Kingsblood Royal, by Sinclair Lewis

Chapter 33

He saw his father sweeping up the last of the fallen leaves, only a block away. He strolled over, with his mind blank, as though he had been saying good-bye to a number of people.

Dr. Kenneth Kingsblood’s house was an antiquity in Sylvan Park: thirty years old! It was of brown wood, faded, and it had a lot of assorted architecture that you could never remember, though you might recall the flying balcony on the third story, and a fern in a glazed brown jar between the lace curtains of a plate-glass window looking on the front porch. It was as homelike as the minor poems of Longfellow.

Dr. Kenneth puffed briskly, “Well, my boy, glad to have you drop by and report that you’re still alive. You living up North there, in Grand Republic?”

“If you can call it living, with the thermometer dropping this way.”

“Somebody said you were in the banking line now. You must write and tell me about it.”

“I don’t think you could stand the scandal.”

“Seriously, what you been doing with the research? I don’t take the royal business too much to heart, but I do feel there’s certain duties inherent in your blue blood — your red, white and blue blood. Noblesse oblige!”

Neil spoke tonelessly, with no desire to be cruel but no particular passion to be kind.

“Dad, maybe you have red, white and blue blood, but, according to your own classification, my blood is plain black, and I want it that way.”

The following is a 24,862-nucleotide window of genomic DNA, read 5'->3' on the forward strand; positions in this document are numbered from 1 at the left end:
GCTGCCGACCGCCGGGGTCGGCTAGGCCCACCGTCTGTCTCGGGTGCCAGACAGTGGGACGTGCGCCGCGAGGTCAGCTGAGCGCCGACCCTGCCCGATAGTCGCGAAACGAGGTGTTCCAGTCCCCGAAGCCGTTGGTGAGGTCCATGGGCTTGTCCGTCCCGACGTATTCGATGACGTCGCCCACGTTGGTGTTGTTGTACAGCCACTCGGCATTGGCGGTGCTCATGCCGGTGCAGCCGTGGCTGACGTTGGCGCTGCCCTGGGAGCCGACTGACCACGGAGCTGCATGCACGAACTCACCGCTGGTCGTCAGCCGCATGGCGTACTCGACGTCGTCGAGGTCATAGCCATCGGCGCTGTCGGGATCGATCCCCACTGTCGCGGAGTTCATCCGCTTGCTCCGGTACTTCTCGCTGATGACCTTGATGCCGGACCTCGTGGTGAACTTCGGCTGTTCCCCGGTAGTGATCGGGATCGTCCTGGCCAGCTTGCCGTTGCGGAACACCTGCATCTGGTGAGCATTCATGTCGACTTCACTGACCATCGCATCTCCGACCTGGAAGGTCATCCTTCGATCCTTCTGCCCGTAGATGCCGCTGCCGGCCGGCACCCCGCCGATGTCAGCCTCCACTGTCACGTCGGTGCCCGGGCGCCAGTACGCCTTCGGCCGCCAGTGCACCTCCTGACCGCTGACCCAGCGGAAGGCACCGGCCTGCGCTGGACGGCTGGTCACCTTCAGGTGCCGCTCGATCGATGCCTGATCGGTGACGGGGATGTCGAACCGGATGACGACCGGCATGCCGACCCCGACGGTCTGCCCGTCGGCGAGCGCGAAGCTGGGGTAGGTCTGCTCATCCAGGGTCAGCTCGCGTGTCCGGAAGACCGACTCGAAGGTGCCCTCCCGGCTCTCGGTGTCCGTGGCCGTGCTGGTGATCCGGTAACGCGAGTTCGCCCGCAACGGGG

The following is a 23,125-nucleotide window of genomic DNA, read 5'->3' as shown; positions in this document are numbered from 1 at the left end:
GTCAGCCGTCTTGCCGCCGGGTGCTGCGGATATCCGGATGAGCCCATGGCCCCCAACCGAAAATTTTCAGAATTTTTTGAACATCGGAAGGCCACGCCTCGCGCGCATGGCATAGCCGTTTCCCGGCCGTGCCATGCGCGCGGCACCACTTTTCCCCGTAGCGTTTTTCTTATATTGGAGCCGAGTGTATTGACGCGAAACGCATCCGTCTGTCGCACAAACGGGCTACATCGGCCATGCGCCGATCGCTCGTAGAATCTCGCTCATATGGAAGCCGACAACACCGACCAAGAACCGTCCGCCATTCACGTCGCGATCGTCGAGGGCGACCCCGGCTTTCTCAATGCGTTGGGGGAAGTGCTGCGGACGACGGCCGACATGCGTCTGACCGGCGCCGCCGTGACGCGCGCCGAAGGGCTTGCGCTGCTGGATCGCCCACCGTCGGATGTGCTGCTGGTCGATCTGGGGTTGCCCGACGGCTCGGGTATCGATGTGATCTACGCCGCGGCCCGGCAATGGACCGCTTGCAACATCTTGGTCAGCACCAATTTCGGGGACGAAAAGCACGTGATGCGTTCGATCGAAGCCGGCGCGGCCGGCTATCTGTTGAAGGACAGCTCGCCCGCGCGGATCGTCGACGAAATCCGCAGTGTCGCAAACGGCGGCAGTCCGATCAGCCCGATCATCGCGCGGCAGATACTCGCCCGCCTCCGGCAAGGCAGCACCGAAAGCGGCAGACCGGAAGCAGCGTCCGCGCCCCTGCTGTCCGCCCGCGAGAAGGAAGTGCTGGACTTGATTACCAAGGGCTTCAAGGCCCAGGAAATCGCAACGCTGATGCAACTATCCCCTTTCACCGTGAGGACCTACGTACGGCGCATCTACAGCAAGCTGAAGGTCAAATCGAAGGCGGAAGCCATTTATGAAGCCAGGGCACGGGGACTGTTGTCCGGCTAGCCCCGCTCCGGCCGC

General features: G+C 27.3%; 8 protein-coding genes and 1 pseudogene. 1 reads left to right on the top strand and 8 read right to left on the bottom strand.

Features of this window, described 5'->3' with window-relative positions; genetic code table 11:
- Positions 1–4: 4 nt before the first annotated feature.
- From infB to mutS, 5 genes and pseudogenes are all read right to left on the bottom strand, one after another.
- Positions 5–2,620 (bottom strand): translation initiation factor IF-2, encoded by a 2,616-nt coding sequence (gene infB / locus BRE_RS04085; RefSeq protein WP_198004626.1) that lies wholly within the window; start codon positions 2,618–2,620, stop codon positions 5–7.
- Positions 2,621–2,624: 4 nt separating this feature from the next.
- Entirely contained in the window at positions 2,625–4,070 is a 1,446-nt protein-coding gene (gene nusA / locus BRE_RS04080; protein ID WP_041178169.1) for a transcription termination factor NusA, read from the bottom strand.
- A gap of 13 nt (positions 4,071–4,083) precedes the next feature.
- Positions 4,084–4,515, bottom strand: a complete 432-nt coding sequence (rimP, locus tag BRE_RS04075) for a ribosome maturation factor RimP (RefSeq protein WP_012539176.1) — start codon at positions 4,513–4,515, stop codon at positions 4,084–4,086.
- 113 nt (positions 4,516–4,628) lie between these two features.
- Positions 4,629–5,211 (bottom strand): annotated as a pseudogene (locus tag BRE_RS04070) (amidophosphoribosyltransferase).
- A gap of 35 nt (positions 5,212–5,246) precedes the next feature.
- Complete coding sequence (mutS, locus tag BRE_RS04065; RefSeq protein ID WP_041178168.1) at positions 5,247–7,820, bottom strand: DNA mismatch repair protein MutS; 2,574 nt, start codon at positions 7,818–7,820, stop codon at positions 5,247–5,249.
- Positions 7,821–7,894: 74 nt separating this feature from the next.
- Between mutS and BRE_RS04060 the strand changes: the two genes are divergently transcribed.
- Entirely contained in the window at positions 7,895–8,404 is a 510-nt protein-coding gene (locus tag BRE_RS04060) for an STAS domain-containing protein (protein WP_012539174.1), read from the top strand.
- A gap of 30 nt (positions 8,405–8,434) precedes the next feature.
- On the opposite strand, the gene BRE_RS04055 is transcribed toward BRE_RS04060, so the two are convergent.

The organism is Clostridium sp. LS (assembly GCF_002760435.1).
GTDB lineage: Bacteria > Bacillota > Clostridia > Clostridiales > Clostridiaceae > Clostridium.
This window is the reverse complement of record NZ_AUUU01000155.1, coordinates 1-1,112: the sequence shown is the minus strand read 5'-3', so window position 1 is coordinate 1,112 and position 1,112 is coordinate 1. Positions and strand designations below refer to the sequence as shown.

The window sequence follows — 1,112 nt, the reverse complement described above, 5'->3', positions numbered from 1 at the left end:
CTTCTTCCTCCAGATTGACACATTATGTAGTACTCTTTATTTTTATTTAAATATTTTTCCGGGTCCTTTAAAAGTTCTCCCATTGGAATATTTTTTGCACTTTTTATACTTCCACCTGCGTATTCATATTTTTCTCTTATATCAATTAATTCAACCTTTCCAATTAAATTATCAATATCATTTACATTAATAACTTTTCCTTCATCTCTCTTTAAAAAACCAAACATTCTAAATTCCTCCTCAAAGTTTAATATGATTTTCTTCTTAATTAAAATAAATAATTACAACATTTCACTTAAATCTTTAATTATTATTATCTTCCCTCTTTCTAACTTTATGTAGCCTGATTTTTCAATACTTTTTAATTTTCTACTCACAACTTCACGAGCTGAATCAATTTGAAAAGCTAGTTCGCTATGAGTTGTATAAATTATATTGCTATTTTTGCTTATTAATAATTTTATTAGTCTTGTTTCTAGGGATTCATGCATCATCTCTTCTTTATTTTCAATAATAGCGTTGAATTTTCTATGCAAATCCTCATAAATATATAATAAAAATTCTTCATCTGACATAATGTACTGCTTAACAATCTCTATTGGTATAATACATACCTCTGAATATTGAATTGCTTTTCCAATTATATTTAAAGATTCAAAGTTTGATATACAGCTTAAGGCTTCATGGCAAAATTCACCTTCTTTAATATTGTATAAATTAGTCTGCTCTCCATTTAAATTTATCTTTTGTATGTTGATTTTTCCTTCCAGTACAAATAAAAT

“What the —”

“I find that Mom’s family was part Negro, and I’ve decided that goes for me, too.”

“What is this joke? I don’t like it!”

“Mom is descended on HER mother’s side from a frontiersman who was a full-blooded Negro — incidentally, married to a Chippewa. Do you mean she’s never told you?”

“Your mother has never told me a word of any such a cock-and-bull story, and I never heard such a vicious charge in all my life, and I don’t want to hear it! She’s descended from a fine French family, on her mother’s side, and that’s all I want to know. Why, good God Almighty, are you trying to make out your own mother — my wife — is a nigger?”

“I’m not trying to make her out anything, Dad.”

“The whole story is a dirty libel, and if anybody but you dared to repeat it, he’d get himself clapped into jail pretty darn quick, let me tell you, and you can quote me on that. There’s not one drop of blood in you that’s either Chippewa or nigger!”

“Can’t you say NEGRO?”

“No, I can’t and I won’t and I don’t intend to, and I’ll tell you right now — My God, boy, your own father ought to know SOMETHING about your ancestors, and I can tell you, you haven’t one iota of inferior or barbaric blood in you and I ought to know, hadn’t I— I’ve studied bacteriology! Oh, Neil, my dear boy, in the name of all that’s holy, try to understand the ghastly seriousness of this! Even if it WERE true, you’d have to conceal it, for your mother’s sake — your daughter’s. GOT to!”